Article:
Synopses & Reviews
Part adventure story, part love story, part homecoming, Still Points North
is a page-turning memoir that explores the extremes of belonging and exile, and the difference between how to survive and knowing how to truly live.
Growing up in the wilds of Alaska, seven-year-old Leigh Newman spent her time landing silver salmon, hiking glaciers, and flying in a single-prop plane. But her life split in two when her parents unexpectedly divorced, requiring her to spend summers on the tundra with her “Great Alaskan” father and the school year in Baltimore with her more urbane mother.
Navigating the fraught terrain of her family’s unraveling, Newman did what any outdoorsman would do: She adapted. With her father she fished remote rivers, hunted caribou, and packed her own shotgun shells. With her mother she memorized the names of antique furniture, composed proper bread-and-butter notes, and studied Latin poetry at a private girl’s school. Charting her way through these two very different worlds, Newman learned to never get attached to people or places, and to leave others before they left her. As an adult, she explored the most distant reaches of the globe as a travel writer, yet had difficulty navigating the far more foreign landscape of love and marriage.
In vivid, astonishing prose, Newman reveals how a child torn between two homes becomes a woman who both fears and idealizes connection, how a need for independence can morph into isolation, and how even the most guarded heart can still long for understanding. Still Points North is a love letter to an unconventional Alaskan childhood of endurance and affection, one that teaches us that no matter where you go in life, the truest tests of courage are the chances you take, not with bears and blizzards, but with other people.
“[Leigh] Newman has crafted a vivid exploration of a broken family....Her pain will resonate strongly with readers, and she vividly brings both Alaska and Maryland to life....A natural for book clubs.” Booklist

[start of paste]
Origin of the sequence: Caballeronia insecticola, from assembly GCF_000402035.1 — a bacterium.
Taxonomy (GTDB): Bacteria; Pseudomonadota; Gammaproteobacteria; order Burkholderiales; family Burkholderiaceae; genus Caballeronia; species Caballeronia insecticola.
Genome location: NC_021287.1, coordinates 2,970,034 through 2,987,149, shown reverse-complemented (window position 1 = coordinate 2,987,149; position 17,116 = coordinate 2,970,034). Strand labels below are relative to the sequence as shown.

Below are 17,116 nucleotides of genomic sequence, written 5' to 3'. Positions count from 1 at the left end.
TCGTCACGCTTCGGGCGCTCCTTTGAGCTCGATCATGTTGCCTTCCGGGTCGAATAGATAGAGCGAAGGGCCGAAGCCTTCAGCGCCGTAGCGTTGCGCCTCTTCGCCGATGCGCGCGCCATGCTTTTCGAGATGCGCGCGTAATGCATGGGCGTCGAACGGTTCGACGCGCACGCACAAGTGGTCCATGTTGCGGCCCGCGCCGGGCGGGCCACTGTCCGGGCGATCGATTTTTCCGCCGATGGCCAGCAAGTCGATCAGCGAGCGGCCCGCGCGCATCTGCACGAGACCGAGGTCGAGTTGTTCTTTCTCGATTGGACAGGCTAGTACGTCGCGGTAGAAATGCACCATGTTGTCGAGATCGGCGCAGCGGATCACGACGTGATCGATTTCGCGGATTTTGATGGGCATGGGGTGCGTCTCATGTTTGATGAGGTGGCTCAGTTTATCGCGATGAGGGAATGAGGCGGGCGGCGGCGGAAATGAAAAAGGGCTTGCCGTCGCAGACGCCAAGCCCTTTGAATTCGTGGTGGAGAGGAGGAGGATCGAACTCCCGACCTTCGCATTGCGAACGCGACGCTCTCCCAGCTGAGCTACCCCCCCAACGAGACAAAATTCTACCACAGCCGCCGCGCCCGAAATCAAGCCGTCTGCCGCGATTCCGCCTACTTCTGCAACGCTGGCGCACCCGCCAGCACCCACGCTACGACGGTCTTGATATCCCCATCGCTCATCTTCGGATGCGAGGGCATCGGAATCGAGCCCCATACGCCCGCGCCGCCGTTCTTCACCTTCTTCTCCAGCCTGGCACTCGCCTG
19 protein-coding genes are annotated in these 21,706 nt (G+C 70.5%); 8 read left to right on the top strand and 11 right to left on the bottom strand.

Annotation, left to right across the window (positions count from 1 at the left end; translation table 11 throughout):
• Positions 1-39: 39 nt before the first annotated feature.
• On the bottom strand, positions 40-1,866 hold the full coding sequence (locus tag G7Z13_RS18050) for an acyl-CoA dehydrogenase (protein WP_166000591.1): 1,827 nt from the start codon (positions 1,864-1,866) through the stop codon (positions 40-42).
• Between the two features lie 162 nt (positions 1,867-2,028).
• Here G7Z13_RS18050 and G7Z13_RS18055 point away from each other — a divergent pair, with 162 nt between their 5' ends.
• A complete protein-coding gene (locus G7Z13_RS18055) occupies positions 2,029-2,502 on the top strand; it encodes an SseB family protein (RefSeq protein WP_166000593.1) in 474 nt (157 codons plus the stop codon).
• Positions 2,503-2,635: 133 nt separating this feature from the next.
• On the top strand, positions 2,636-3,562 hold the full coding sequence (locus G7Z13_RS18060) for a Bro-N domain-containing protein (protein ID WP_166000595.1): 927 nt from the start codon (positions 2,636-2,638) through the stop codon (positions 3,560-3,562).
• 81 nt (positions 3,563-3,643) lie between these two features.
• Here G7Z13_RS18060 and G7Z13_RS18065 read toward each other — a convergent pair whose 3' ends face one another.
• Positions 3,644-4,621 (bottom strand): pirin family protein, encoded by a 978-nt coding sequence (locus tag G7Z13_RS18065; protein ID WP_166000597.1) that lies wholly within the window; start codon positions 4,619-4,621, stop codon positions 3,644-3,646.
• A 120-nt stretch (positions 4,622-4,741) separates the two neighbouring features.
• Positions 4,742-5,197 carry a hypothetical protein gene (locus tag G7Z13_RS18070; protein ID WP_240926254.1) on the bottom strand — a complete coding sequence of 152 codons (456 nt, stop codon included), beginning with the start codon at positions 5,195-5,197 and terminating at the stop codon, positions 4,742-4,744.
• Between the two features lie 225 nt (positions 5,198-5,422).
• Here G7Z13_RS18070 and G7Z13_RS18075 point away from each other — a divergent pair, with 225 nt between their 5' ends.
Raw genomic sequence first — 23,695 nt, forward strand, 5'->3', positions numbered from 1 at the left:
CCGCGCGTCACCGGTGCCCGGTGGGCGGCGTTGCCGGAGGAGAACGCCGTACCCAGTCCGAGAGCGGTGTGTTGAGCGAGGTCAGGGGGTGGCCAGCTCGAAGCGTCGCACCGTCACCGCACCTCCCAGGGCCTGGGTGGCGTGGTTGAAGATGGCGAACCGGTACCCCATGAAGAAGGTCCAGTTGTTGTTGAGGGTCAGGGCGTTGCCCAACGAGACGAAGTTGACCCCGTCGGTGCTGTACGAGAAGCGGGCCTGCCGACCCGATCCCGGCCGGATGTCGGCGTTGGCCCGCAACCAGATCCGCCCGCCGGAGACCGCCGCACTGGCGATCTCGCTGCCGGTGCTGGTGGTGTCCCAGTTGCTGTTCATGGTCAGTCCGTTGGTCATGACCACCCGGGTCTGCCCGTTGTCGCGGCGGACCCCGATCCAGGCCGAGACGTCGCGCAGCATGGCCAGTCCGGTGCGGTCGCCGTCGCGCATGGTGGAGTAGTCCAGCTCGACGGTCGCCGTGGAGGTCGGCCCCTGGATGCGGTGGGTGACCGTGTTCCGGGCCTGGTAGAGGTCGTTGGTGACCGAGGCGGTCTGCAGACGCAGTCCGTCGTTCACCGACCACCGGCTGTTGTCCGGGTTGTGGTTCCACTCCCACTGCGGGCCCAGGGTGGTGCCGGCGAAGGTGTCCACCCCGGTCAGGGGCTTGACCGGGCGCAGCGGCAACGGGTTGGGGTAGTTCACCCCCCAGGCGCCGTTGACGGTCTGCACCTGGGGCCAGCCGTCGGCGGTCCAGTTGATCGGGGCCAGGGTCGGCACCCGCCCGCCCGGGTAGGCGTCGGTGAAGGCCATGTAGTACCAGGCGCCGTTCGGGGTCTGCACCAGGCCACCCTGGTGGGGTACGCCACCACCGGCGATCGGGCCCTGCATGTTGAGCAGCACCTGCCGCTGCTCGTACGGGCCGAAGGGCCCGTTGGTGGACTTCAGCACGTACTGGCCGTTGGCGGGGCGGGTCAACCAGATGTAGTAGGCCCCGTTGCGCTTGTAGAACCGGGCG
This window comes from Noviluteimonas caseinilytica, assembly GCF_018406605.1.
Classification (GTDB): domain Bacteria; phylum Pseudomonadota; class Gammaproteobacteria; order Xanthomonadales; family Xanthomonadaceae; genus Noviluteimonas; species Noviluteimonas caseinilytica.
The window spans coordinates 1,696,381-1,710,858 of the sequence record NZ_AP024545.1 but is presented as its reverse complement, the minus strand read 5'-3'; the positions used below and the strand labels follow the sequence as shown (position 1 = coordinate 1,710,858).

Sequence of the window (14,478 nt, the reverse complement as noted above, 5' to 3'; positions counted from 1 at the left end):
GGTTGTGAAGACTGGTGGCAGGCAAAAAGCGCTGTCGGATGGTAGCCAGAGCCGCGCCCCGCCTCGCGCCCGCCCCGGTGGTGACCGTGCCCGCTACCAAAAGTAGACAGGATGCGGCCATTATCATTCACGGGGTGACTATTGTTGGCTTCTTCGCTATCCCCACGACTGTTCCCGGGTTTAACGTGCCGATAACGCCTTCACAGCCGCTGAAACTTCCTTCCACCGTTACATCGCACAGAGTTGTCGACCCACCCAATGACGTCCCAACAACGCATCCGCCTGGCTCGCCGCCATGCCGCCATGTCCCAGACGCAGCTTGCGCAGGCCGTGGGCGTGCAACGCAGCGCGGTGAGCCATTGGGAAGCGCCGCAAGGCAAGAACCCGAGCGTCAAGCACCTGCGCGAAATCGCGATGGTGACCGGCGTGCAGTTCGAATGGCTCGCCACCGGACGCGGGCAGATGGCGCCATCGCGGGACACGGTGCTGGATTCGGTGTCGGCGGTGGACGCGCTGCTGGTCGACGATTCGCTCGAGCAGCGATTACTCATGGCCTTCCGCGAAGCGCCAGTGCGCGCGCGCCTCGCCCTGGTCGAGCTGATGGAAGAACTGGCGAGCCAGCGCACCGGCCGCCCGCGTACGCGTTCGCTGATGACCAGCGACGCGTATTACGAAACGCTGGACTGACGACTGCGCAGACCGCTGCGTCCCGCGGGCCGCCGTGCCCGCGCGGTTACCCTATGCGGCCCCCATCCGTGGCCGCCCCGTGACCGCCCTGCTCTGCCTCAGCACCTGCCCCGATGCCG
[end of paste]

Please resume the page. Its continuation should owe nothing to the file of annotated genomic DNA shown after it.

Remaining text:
“Newman’s adult search for her own true home is riveting, as are her worldwide adventures; it’s a joy to be in on the ride.” Reader’s Digest
“Newman writes so lucidly about bewilderment, so honestly about self-deception, so courageously about fear, so compassionately about insensitivity, so hilariously about suffering and loss. Still Points North is a remarkable book: a travel memoir of the mapless, dangerous seas and territories between childhood and adulthood.” Karen Russell, Pulitzer Prize finalist for Swamplandia!
“A wise, refreshing and enjoyable read.” New York Daily News
“[Newman is] at her best bringing to life the chapters on her near-feral Alaskan upbringing. You can practically smell the freshly killed game.” Entertainment Weekly
“Still Points North begins in the remote woods of Alaska and then travels around the world and back again, following the adventures of a girl adrift. Newman navigates her way through these vividly written pages with the strength and skill of a river guide, always keeping her bearings. And, like the salmon she and her father fish for in the wilderness, Newman makes her way past the traps and rapids of life to find her way back home.” Hannah Tinti, bestselling author of The Good Thief
“At once harrowing and tender-hearted, Still Points North illuminates the power of domestic discord to become a literal struggle for survival, brilliantly drawing a picture of a child tumbling through her family’s dissolution as she struggles to make sense of what family means.” A. M. Homes, bestselling author of The Mistress’s Daughter
“Still Points North features a heroine as intrepid as you’ll find in any adventure story, which makes sense, since her parents’ divorce left her stranded on that desert island we call a lonely childhood. But this memoir isn’t so much about what wasn’t supplied as what was. Newman’s story is a testament to passion, the ethic of self-reliance, and the capacity for joy that her parents did share.” Jim Shepard, author of You Think That’s Bad
About the Author
Leigh Newman is the deputy editor and head of books coverage for Oprah.com. Her fiction and essays have appeared in One Story, Tin House, and The New York Times’s Modern Love and City sections.